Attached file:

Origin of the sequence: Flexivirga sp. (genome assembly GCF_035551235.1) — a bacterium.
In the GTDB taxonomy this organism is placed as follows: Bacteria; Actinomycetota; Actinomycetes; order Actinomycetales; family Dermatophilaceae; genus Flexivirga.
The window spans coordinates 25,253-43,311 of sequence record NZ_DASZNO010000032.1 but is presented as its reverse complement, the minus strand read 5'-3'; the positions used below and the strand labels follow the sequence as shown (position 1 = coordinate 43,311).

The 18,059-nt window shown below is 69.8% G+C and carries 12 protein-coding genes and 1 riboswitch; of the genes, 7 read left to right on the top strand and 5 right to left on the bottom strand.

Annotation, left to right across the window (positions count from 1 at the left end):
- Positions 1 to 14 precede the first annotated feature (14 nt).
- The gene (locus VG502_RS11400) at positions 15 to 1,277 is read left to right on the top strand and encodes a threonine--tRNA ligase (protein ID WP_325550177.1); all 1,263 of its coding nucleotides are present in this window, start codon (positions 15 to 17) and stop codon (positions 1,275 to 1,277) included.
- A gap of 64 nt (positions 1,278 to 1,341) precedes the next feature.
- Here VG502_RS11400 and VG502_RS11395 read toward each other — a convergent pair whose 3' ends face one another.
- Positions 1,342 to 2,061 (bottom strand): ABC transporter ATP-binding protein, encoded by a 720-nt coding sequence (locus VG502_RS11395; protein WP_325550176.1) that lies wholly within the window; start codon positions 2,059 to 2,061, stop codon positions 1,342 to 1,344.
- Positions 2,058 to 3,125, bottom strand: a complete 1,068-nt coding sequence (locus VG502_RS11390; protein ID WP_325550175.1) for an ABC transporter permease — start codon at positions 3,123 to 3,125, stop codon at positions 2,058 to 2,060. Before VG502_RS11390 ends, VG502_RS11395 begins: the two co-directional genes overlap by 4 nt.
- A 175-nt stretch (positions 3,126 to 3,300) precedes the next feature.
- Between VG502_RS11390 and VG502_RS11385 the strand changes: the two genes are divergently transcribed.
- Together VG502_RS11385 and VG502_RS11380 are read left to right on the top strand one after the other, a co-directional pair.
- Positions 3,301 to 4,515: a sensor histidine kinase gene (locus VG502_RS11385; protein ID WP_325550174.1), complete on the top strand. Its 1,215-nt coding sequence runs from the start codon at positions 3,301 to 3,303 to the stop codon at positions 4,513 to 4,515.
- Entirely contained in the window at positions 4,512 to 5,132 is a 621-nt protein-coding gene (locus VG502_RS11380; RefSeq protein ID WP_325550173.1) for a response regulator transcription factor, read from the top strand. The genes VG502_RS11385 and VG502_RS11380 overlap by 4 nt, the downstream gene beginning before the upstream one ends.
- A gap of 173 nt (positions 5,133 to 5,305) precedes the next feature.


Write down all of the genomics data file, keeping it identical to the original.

Origin of the sequence: Flexivirga sp. (genome assembly GCF_035551235.1) — a bacterium.
In the GTDB taxonomy this organism is placed as follows: Bacteria; Actinomycetota; Actinomycetes; order Actinomycetales; family Dermatophilaceae; genus Flexivirga.
The window spans coordinates 25,253-43,311 of sequence record NZ_DASZNO010000032.1 but is presented as its reverse complement, the minus strand read 5'-3'; the positions used below and the strand labels follow the sequence as shown (position 1 = coordinate 43,311).

The 18,059-nt window shown below is 69.8% G+C and carries 12 protein-coding genes and 1 riboswitch; of the genes, 7 read left to right on the top strand and 5 right to left on the bottom strand.

Annotation, left to right across the window (positions count from 1 at the left end):
- Positions 1 to 14 precede the first annotated feature (14 nt).
- The gene (locus VG502_RS11400) at positions 15 to 1,277 is read left to right on the top strand and encodes a threonine--tRNA ligase (protein ID WP_325550177.1); all 1,263 of its coding nucleotides are present in this window, start codon (positions 15 to 17) and stop codon (positions 1,275 to 1,277) included.
- A gap of 64 nt (positions 1,278 to 1,341) precedes the next feature.
- Here VG502_RS11400 and VG502_RS11395 read toward each other — a convergent pair whose 3' ends face one another.
- Positions 1,342 to 2,061 (bottom strand): ABC transporter ATP-binding protein, encoded by a 720-nt coding sequence (locus VG502_RS11395; protein WP_325550176.1) that lies wholly within the window; start codon positions 2,059 to 2,061, stop codon positions 1,342 to 1,344.
- Positions 2,058 to 3,125, bottom strand: a complete 1,068-nt coding sequence (locus VG502_RS11390; protein ID WP_325550175.1) for an ABC transporter permease — start codon at positions 3,123 to 3,125, stop codon at positions 2,058 to 2,060. Before VG502_RS11390 ends, VG502_RS11395 begins: the two co-directional genes overlap by 4 nt.
- A 175-nt stretch (positions 3,126 to 3,300) precedes the next feature.
- Between VG502_RS11390 and VG502_RS11385 the strand changes: the two genes are divergently transcribed.
- Together VG502_RS11385 and VG502_RS11380 are read left to right on the top strand one after the other, a co-directional pair.
- Positions 3,301 to 4,515: a sensor histidine kinase gene (locus VG502_RS11385; protein ID WP_325550174.1), complete on the top strand. Its 1,215-nt coding sequence runs from the start codon at positions 3,301 to 3,303 to the stop codon at positions 4,513 to 4,515.
- Entirely contained in the window at positions 4,512 to 5,132 is a 621-nt protein-coding gene (locus VG502_RS11380; RefSeq protein ID WP_325550173.1) for a response regulator transcription factor, read from the top strand. The genes VG502_RS11385 and VG502_RS11380 overlap by 4 nt, the downstream gene beginning before the upstream one ends.
- A gap of 173 nt (positions 5,133 to 5,305) precedes the next feature.